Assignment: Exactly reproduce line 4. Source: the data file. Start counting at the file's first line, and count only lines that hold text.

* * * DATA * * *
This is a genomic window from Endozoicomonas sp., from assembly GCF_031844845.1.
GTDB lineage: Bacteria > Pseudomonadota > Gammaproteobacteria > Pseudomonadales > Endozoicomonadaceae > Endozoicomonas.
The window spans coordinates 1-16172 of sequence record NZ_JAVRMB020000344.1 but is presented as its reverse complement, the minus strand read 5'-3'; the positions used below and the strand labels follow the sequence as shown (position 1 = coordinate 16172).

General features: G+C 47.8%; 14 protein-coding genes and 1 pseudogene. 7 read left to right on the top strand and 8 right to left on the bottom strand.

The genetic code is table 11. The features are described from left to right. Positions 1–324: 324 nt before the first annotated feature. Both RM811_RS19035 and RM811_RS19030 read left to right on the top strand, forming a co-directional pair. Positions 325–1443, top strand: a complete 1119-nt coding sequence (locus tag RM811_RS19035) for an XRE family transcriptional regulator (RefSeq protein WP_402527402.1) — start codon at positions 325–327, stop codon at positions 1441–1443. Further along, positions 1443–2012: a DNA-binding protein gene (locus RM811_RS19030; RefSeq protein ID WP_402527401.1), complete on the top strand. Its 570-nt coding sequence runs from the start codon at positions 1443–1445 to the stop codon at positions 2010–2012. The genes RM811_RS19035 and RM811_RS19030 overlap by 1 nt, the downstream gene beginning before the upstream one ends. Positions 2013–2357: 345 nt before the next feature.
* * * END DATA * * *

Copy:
General features: G+C 47.8%; 14 protein-coding genes and 1 pseudogene. 7 read left to right on the top strand and 8 right to left on the bottom strand.